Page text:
Mohamed Abdallah Mahyoub, a senior member of President Ismael Omar Guelleh’s Union for a Presidential Majority (UMP) and campaign spokesman, told media late Sunday that the ruling party in the tiny Horn of Africa nation had won 58 out of 65 parliamentary seats, an increase of three since the last vote in 2013.
The UMP claimed every seat outside of the capital and all but seven seats in Djibouti City with the remainder going to the Djibouti Union for Democracy and Justice (UDJ) Party.
There was no immediate figure for turnout from 194,000 registered voters.
Guelleh was first elected as Djibouti’s president in 1999. He was re-elected in 2005, 2011, and again in 2016 with no strong challenger. The incumbent won a fourth term of office with 87 percent of the vote.
The UMP’s resounding victory came after opposition parties refused to put forward any candidates, saying the elections would neither be fair nor transparent, accusing the election commission of bias.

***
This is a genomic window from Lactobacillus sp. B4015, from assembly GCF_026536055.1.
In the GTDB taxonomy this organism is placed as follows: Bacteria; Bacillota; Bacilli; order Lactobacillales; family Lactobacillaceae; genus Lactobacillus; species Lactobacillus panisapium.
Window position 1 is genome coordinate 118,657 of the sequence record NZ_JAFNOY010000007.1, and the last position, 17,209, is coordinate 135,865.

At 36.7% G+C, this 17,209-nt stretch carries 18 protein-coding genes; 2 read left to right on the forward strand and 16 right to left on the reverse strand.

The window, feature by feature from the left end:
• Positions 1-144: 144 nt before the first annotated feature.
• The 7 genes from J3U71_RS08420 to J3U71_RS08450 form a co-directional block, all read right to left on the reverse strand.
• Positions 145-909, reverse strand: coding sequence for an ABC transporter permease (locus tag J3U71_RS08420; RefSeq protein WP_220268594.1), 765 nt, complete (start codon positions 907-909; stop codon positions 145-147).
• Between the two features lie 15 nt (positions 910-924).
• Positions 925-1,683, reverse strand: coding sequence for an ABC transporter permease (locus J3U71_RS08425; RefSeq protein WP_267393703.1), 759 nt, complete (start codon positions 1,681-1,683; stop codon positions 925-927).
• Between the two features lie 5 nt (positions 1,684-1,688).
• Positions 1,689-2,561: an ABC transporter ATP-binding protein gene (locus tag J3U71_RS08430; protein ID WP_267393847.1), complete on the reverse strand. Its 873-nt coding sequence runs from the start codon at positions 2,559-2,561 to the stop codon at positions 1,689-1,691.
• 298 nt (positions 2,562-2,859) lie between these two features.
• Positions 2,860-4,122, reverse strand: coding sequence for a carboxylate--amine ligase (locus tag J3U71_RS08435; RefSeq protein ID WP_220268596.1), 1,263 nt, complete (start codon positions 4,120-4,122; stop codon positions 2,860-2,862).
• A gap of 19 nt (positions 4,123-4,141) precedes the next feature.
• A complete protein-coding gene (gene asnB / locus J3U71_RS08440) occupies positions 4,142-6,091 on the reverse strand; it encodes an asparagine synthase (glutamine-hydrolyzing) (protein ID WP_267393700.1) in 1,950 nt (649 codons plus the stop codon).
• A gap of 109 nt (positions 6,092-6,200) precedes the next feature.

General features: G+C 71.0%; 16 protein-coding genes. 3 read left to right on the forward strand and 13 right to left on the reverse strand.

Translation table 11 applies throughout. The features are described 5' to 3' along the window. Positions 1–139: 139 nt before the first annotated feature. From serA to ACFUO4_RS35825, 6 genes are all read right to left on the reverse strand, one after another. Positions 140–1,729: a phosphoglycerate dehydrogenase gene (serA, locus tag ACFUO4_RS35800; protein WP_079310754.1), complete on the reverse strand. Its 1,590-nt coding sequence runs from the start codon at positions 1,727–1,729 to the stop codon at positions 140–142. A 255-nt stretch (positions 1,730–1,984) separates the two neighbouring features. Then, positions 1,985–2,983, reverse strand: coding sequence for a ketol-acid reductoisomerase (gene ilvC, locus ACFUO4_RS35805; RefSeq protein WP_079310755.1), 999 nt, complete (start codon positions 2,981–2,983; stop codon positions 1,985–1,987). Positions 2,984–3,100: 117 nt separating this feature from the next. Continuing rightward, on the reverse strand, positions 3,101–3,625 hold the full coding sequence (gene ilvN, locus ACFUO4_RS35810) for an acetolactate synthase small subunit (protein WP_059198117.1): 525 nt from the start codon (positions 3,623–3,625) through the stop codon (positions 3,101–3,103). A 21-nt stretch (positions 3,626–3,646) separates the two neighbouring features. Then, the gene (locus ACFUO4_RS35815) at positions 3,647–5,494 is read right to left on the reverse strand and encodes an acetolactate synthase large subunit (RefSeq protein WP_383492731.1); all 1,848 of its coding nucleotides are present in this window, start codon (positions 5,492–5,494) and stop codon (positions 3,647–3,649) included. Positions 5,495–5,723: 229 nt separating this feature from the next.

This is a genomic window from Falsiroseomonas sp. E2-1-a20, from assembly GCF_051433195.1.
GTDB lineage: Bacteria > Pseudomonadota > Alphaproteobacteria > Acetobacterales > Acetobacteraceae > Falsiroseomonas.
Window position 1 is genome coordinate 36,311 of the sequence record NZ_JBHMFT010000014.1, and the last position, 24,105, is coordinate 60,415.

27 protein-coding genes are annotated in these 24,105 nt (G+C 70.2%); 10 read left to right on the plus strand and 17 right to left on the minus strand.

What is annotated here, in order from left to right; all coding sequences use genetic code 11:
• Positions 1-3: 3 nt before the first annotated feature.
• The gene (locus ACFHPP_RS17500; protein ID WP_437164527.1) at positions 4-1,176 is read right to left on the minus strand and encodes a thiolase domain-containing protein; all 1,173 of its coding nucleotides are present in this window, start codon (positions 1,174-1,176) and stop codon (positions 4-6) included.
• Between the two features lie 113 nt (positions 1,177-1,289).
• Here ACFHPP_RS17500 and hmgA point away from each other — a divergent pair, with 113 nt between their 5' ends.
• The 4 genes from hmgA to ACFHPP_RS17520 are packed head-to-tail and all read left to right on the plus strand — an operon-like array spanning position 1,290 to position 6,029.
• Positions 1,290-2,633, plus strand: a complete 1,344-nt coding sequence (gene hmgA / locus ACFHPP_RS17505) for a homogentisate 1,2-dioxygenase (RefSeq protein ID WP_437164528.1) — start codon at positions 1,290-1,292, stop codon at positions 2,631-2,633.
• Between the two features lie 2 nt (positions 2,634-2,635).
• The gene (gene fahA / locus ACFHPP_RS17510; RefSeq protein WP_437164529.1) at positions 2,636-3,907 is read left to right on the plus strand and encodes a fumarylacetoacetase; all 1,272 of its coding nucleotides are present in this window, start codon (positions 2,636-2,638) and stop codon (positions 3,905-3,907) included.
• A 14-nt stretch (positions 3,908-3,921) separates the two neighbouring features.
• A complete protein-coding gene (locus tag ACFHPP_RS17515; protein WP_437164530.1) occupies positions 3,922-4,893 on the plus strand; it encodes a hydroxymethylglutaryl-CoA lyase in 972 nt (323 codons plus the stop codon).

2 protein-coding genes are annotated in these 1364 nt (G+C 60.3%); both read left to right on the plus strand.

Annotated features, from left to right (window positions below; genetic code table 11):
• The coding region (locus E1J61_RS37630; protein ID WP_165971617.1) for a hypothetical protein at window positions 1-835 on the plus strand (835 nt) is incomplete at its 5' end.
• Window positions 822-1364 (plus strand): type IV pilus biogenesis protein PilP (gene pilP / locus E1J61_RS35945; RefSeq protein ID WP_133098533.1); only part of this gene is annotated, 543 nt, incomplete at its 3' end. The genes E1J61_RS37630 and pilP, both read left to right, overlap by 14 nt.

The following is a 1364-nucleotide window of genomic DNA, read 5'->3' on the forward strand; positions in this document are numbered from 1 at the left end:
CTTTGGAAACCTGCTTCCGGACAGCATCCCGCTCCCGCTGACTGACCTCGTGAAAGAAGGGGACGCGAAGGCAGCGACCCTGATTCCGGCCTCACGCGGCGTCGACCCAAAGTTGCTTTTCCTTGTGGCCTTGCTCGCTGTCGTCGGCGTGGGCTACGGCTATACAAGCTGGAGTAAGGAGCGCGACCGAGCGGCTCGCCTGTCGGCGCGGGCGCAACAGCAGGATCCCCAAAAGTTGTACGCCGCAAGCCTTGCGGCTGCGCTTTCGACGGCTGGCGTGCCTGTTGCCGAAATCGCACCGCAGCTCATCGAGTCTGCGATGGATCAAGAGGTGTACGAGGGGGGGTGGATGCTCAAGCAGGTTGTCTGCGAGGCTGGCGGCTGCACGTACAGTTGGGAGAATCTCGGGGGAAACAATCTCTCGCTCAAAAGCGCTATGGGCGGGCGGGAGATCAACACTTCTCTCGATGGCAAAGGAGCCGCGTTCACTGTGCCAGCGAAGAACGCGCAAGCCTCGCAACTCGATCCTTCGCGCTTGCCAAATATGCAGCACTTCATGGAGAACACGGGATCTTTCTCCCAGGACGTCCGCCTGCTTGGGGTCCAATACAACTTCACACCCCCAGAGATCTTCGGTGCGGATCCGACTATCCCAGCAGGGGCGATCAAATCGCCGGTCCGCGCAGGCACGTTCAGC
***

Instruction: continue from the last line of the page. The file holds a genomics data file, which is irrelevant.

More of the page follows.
The law stipulates that 25 percent of seats must go to women, an increase from just 10 percent in the outgoing parliament. According to Mahyoub, this threshold was nearly met as 15 women won parliamentary seats, 14 of them from the UMP.
Djibouti’s strategic importance
Lying on the Bab el-Mandeb Strait, Djibouti serves as a gateway to the Suez Canal and a chokepoint for oil tankers heading from the Persian Gulf to Europe.
Djibouti’s geographical location has made it a favorable spot for foreign military bases.
A former French colony until 1977, France maintains a significant military presence. The country is also hosting military bases of the United States, Italy, Spain, Japan and China.